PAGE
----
The good news is that November painted a brighter picture, with both the U-M and Conference Board indexes showing increases in consumer confidence. However, manufacturing contracted for the third consecutive month, according to the Institute for Supply Management's index. As of press time, durable good totals were not yet released.

The pending question is whether or not the consumer will remain resilient, and if the cocooning effect that occurred immediately following the U.S. terrorist attacks will continue to keep appliance sales at healthy levels.

Housing activity is one way to gauge appliance sales, as refinancing usually spurs remodeling, and new houses require appliances. According to David F. Seiders, chief economist for the National Association of Home Builders (NAHB), the housing market has continued to perform quite well in the face of an uncertain economy. Even before the Federal Reserve's Nov. 6 interest rate cut, mortgage rates had fallen to the lowest level since the mid-1960s.

While housing starts decreased in both August and October, NAHB said it remains confident that housing activity will remain at its record levels in 2003. In his November editorial, Eye on the Economy, Mr. Seiders said: "Great financing conditions supported robust levels of permit issuance (single-family and multifamily) in October, paving the way for strong housing starts in the coming months following a weather-related sag in October. Further, NAHB's Housing Market Index for November showed a systematic strengthening of builder attitudes toward current and future conditions in the single-family market, and surveys of lenders show that applications for mortgages to buy homes were quite good through the middle of the month."

The Association also believes that the possibility of the much-discussed housing bubble is quite low. Even though housing starts declined by 11.4 percent in October, the rate at which permits were issued was up. In a Nov. 20 statement, Gary Garczynski, NAHB president said, "It would be a big mistake to equate today's report with some kind of 'bubble' effect. Builders simply took a breather after a feverish pace of activity in September. While the drop-off was more than expected, single-family housing production remained above the third quarter's robust 1.34 million-unit pace. Moreover, Commerce's report on housing permits sets the stage for increased production in the months ahead."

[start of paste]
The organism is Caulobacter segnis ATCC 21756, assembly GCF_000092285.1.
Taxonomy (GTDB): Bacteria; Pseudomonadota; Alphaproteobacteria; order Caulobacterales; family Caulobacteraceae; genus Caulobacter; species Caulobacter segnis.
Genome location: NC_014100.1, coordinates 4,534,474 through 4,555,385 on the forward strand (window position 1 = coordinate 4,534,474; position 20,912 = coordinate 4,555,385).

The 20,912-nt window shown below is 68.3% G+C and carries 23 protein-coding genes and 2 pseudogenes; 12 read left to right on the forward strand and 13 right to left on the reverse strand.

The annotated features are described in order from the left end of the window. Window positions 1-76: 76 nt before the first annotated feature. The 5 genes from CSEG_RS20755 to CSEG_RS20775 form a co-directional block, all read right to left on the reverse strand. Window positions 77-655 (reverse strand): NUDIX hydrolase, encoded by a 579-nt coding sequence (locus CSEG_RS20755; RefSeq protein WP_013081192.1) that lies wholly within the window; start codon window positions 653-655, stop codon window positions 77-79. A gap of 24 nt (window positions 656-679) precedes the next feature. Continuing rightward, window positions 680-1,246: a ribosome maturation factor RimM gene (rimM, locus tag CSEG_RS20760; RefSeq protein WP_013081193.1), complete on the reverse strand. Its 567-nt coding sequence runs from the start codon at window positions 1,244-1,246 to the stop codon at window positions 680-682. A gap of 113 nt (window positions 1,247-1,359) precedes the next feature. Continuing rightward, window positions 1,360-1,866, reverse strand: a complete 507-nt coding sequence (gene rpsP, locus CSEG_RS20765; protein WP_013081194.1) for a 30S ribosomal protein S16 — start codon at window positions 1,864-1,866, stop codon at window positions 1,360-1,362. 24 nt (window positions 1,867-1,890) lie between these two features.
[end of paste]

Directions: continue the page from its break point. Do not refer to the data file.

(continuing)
In addition, a housing bubble is traditionally created by speculators who hope to make fast returns by buying homes and quickly selling them at higher prices, according to Raphael Bostic, a former senior economist with the Federal Reserve Board of Governors. The current situation, Mr. Bostic told Real Estate News in early October 2002, is quite different. "When buyers see home prices rising, they decide to jump in to the market while they can still afford housing," he said in the report. "This is perhaps the ultimate buy and hold strategy - just the opposite of speculation."

Canadian Confidence

America's northern neighbor, Canada, remained economically healthy in 2002 after skirting a recession in 2001. Second quarter GDP was four times the U.S. rate, totaling an annualized rate of 4.3 percent.

In a November 2002 statement, Kip Beckman, principle research associate at The Conference Board of Canada, said, "Canada has managed to avoid the global economic slowdown and has been one of the top performers in the world, both in economic growth and in job creation. Unlike central banks in most parts of the world, the Bank of Canada is leaning toward increasing interest rates to cool down the economy."

The Conference Board of Canada forecasts real GDP to grow 3.5 percent in 2002, and all provinces are expected to achieve economic growth near or more than 3 percent in 2003.